Wormlike parasite 5/30/07 Hello there, <Good morning> I have a problem with two Bronze Catfish, they seem to have a parasite that I can't identify. One of the Bronze Cats is new, I've had it for a few days. My tanks isn't very old (less than two months, but I have been monitoring it closely and it has cycled). It is a 90 litre tank (24 ish gallons). Currently my temp is 79, pH is 6.8 , ammonia 0, nitrites 0 (I only tested for nitrates once about three weeks ago and there were none, the tank is quite heavily planted so I'm guessing whatever nitrates have been produced are being used up or removed during water changes). I don't think that water quality is affecting the fish, but nevertheless the Bronze Cats seem to have extremely tiny, whitish, wormy looking things attached to the very ends of their fins, they are difficult to see with the naked eye. There don't seem to be any on their bodies, they just seem to be on the ends of the fins, hanging like little tassels that move when the fish are swimming. They are very small, they must be less than a mm long. There seem to be more on the newest Bronze Cat, but I believe that the other bronze has caught them now too because I noticed a few today ( I'm afraid that they are spreading). I have 2 Pepper Cats and two Sterbai Cats and they seem unaffected, none of the other fish in the tank seem affected either (Neons, Gouramis, SAE etc.). These parasites don't seem to be bothering the fish so far (no clamped fins, scratching or heavy breathing) but I know that this could change. These two Bronze Cats also seem to each have another problem as well ( I know this is getting boring but I think it's better to get all the details out in the open). My older Bronze Cat is a long finned variety, very pretty, but I think that someone likes the look of his magnificent dorsal fin because sometimes it suddenly looks munched or shredded. It heals readily and does not seem to get infected so I don't think that it's fin rot. I don't keep any 'aggressive' fish in my tank, but maybe a naughty baby Clown Loach might have nipped him? ( Who knows what any of the fish get up to when the lights are off?). The newer Bronze seems to have lost the barbels on one side of his mouth, it doesn't look infected. This seems to have happened quite suddenly as well ( it was while I was inspecting this that I noticed the parasites). I think that the barbel may have been damaged during feeding. I try to break up a few small sinking wafers for all my bottom feeders to have an even chance but I have still noticed that the Clown Loaches are pretty dominating at feeding time. My Betta also gets quite aggressive as well. Could the barbels have been severed during a feeding frenzy? I realise that the parasite and the injuries may be related because the fish may be more susceptible to infection if they're injured. But do you have any idea what the parasites are and how to treat them? <Mmm, microscopic examination would be the route to go here, but likely some type of Fluke (Trematode)> My other issue is with a new Blue Ram. I bought a male and a female (they get along well) and it is the female who is looking rough. She has got small white patches on her body and fins. They aren't Ich spots but they don't look cottony or fluffy either. Could they be a fungus infection that is just starting out? Or is it bacterial? <Impossible to state for sure... but the fish being new, I would be very conservative here re treatment> I don't know what to treat with. I have a malachite green/Methylene blue/quinine solution which is meant to be a sort of 'cure all' tonic, <The Malachite is quite toxic... I would hold off for now> but I am afraid to use it with the Clown Loaches being in the tank now, and I don't want to destroy my biological filtration either. Would the medicine that I have be suitable to treat the worm parasites and the fungus or would you recommend something else? Should I treat the whole tank? ( I don't have a QT but could do a short soak in a bucket?) Sorry this is so long but I would really appreciate any advice you could offer. Kind regards, Jessica in New Zealand <I would treat the worm problem with an Anthelminthic (likely Flubenol or Prazi(quantel)... covered on WWM (see the indices, search tool)... and the current problem with the Ram... not at all, other than maintaining good (soft, acidic, warm) water quality. Bob Fenner>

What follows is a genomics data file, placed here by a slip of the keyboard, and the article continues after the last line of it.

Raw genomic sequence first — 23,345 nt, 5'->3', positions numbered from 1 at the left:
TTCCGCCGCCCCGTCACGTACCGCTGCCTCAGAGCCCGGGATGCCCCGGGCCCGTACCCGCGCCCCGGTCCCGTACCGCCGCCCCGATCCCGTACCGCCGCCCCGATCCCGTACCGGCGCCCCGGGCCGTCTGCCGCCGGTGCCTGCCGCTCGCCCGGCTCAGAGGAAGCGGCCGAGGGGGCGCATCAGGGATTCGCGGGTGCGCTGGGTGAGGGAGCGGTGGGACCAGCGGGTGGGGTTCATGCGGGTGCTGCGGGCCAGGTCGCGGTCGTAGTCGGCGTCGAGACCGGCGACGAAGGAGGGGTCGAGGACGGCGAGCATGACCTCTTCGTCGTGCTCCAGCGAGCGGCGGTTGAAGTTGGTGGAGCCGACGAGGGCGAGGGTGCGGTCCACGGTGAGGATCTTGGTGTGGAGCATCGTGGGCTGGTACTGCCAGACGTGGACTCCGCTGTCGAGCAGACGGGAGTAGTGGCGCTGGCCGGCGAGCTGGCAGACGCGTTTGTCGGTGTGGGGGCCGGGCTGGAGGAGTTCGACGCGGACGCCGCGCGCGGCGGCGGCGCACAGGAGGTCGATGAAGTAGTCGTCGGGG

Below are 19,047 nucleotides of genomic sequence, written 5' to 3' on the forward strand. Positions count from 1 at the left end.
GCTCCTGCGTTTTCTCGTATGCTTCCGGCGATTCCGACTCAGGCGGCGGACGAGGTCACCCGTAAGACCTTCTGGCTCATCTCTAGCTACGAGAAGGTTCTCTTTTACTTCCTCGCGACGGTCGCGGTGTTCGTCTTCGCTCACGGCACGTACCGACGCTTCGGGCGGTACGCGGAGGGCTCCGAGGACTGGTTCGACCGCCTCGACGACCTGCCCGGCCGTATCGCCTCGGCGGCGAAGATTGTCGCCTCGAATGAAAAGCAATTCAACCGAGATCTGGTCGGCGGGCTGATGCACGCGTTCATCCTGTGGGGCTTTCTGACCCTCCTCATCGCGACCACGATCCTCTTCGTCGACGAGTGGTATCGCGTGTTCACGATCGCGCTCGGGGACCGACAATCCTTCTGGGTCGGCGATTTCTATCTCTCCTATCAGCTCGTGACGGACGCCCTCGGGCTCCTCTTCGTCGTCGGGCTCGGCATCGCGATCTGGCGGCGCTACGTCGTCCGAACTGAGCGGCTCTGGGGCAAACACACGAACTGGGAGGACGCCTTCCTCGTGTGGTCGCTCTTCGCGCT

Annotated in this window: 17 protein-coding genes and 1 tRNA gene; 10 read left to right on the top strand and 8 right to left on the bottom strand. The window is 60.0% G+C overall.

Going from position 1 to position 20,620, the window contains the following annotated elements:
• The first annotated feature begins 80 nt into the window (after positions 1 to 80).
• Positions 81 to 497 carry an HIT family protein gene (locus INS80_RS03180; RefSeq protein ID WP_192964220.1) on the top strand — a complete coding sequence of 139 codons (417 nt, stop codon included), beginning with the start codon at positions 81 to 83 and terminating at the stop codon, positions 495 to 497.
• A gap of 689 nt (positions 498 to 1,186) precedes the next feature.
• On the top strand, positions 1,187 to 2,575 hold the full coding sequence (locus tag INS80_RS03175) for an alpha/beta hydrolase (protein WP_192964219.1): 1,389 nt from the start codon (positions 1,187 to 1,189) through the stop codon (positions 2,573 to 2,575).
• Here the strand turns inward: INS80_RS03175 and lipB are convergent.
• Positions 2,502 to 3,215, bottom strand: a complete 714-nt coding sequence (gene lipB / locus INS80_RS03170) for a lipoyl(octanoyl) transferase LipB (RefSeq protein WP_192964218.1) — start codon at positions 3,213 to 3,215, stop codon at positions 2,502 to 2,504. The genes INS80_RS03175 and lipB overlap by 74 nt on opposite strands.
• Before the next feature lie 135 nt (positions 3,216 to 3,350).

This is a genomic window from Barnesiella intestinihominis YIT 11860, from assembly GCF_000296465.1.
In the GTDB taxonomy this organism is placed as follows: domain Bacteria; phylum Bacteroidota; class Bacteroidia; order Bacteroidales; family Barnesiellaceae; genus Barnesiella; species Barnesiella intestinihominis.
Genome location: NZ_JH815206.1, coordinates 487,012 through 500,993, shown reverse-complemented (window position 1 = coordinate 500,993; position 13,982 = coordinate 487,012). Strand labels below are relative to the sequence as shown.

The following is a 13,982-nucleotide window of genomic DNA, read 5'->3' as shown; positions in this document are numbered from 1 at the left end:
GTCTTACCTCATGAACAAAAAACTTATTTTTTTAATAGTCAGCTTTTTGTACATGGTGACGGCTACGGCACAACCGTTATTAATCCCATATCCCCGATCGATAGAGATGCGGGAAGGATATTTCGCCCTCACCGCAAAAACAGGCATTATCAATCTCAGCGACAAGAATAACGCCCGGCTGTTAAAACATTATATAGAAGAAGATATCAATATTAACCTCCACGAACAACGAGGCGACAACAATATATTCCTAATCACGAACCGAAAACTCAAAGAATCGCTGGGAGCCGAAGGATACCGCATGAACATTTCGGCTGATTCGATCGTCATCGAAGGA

Re: wormlike parasite continued 5/31/07
Hi WWM, <Jessica> Thank you Bob for your reply regarding my unidentified 'worms'. Before receiving your reply I went to my LFS to buys some plants and asked them about the worms. The parasite description stumped the staff there but one of them eventually decided that I should try Praziquantel. He said it was what they used to treat parasites on their discus so we figured it was worth a go. <Yes> I bought some of the Praziquantel but I waited to hear what your suggestions would be (no offense to my LFS, just thought you guys would have had more experience with parasite ID's). Imagine how great it was to hear two different sources suggest the same treatment! I used the Praziquantel this morning (on the whole tank as I believe it was spreading to all my catfish) and it looks like the parasites have already come off the fish's fins. I can't see them anymore. So I'm guessing that the Praziquantel made the parasite fall off of their hosts? <Very possibly> I was given two doses and told to use the second one in a week's time, would you recommend this and should I do my usual weekly water change (about 15-20%) beforehand? <I do recommend both> I also wondered if I could use some MelaFix to help my Blue Ram? <Mmm... not really worthwhile> Whatever is ailing her seems to be getting worse, I'm still not sure if it's a bacteria or a fungus. <Likely water quality...> She just seems to have small, white clumps on her body and fins (they are different to the parasite that was on my catfish), some of them are looking a bit stringier (still not cottony/fluffy though) than they did before so maybe this is a fungus? <Do see Google re Lymphocystis... pix...> She's also looking a bit more 'clamped' than she was before, still feeding and reasonably active though. Her partner looks fantastic and they seem happy together, he is not beating her up and neither is anyone else. Maybe the male was a bit aggressive in the bag on the way home from the store (although it wasn't a long trip and I didn't see anything amiss), or maybe she was already sick at the store. The stock there all looked pretty good and my water chemistry seems suited to their requirements. I'm not sure what's making her sick, but I'm worried that she's getting worse and maybe the MelaFix would be a milder course of action (rather than the malachite/Methylene/quinine tonic that I have). <Neither one is suggested> I'm aware that the MelaFix may not have an effect on whatever is making her sick, but I just thought it would be worth a try if it was safe to mix with the Praziquantel. I've done a ton of research on both of these today, but I haven't seen anything saying whether you could mix them or not. At least now I know more about them on their own :-) <Can be mixed... but the "Fix" product is just a "tea"... soaked Melaleuca leaves... at best it might lower the pH here> A third and completely unrelated question is that I have two Honey Dwarf Gouramis (Trichogaster chuna), a male and a female. <Ahh! One of my favorite species> They seem to get along apart from the odd brief chase here and there, which I'm sure is natural. Today (before dosing the Praziquantel) I noticed that the male has darkened up considerably on his ventral area. It is a section that runs from under his mouth and eyes, just under his pectoral fins, along past his bottom and into his fins (anal fin? pelvic fin?). It's actually quite a defined, diagonal line. The colour seems to be a mottled black pigmentation and it extends around his belly. I've seen him blow a few bubbles at the surface, but no bubble nest building. Is he trying to impress his lady friend? Or could this be a sign of something else? <Likely is reproductive/stress color change...> Again, thank you for your time. I'm glad that there are credible websites like yours for people to turn to with their queries. Jessica <Welcome my friend. BobF>